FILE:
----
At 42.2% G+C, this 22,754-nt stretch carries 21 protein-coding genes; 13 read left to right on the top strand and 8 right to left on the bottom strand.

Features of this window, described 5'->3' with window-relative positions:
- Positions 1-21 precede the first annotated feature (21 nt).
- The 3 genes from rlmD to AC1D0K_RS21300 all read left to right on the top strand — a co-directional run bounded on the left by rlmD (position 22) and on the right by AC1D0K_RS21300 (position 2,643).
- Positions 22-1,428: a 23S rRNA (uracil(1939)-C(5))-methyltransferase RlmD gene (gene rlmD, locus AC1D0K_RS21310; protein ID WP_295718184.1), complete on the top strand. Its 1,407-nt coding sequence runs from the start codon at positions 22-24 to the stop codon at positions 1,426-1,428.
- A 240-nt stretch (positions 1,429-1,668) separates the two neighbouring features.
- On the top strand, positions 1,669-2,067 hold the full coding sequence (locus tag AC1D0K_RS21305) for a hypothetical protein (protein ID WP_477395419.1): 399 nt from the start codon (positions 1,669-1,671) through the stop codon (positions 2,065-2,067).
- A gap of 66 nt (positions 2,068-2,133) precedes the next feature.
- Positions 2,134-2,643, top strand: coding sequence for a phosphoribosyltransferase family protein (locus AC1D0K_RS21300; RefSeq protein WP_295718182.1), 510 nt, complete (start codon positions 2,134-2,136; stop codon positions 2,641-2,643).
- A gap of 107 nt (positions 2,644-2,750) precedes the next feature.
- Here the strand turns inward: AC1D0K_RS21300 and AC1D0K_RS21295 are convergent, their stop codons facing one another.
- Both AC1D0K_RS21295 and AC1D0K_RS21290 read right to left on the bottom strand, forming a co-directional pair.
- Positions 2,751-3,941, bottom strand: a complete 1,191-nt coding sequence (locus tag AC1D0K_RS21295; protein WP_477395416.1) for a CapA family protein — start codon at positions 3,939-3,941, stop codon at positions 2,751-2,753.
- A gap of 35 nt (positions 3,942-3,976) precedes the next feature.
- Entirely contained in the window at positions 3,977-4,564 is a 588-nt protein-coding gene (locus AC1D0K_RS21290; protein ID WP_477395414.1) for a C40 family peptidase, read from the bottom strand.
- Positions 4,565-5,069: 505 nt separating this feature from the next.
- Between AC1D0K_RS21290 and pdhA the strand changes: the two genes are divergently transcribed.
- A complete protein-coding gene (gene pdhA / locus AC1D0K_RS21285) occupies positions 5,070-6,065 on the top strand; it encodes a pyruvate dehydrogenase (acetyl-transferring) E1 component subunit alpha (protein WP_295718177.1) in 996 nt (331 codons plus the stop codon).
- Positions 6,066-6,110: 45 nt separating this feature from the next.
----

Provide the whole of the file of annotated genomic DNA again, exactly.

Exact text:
At 42.2% G+C, this 22,754-nt stretch carries 21 protein-coding genes; 13 read left to right on the top strand and 8 right to left on the bottom strand.

Features of this window, described 5'->3' with window-relative positions:
- Positions 1-21 precede the first annotated feature (21 nt).
- The 3 genes from rlmD to AC1D0K_RS21300 all read left to right on the top strand — a co-directional run bounded on the left by rlmD (position 22) and on the right by AC1D0K_RS21300 (position 2,643).
- Positions 22-1,428: a 23S rRNA (uracil(1939)-C(5))-methyltransferase RlmD gene (gene rlmD, locus AC1D0K_RS21310; protein ID WP_295718184.1), complete on the top strand. Its 1,407-nt coding sequence runs from the start codon at positions 22-24 to the stop codon at positions 1,426-1,428.
- A 240-nt stretch (positions 1,429-1,668) separates the two neighbouring features.
- On the top strand, positions 1,669-2,067 hold the full coding sequence (locus tag AC1D0K_RS21305) for a hypothetical protein (protein ID WP_477395419.1): 399 nt from the start codon (positions 1,669-1,671) through the stop codon (positions 2,065-2,067).
- A gap of 66 nt (positions 2,068-2,133) precedes the next feature.
- Positions 2,134-2,643, top strand: coding sequence for a phosphoribosyltransferase family protein (locus AC1D0K_RS21300; RefSeq protein WP_295718182.1), 510 nt, complete (start codon positions 2,134-2,136; stop codon positions 2,641-2,643).
- A gap of 107 nt (positions 2,644-2,750) precedes the next feature.
- Here the strand turns inward: AC1D0K_RS21300 and AC1D0K_RS21295 are convergent, their stop codons facing one another.
- Both AC1D0K_RS21295 and AC1D0K_RS21290 read right to left on the bottom strand, forming a co-directional pair.
- Positions 2,751-3,941, bottom strand: a complete 1,191-nt coding sequence (locus tag AC1D0K_RS21295; protein WP_477395416.1) for a CapA family protein — start codon at positions 3,939-3,941, stop codon at positions 2,751-2,753.
- A gap of 35 nt (positions 3,942-3,976) precedes the next feature.
- Entirely contained in the window at positions 3,977-4,564 is a 588-nt protein-coding gene (locus AC1D0K_RS21290; protein ID WP_477395414.1) for a C40 family peptidase, read from the bottom strand.
- Positions 4,565-5,069: 505 nt separating this feature from the next.
- Between AC1D0K_RS21290 and pdhA the strand changes: the two genes are divergently transcribed.
- A complete protein-coding gene (gene pdhA / locus AC1D0K_RS21285) occupies positions 5,070-6,065 on the top strand; it encodes a pyruvate dehydrogenase (acetyl-transferring) E1 component subunit alpha (protein WP_295718177.1) in 996 nt (331 codons plus the stop codon).
- Positions 6,066-6,110: 45 nt separating this feature from the next.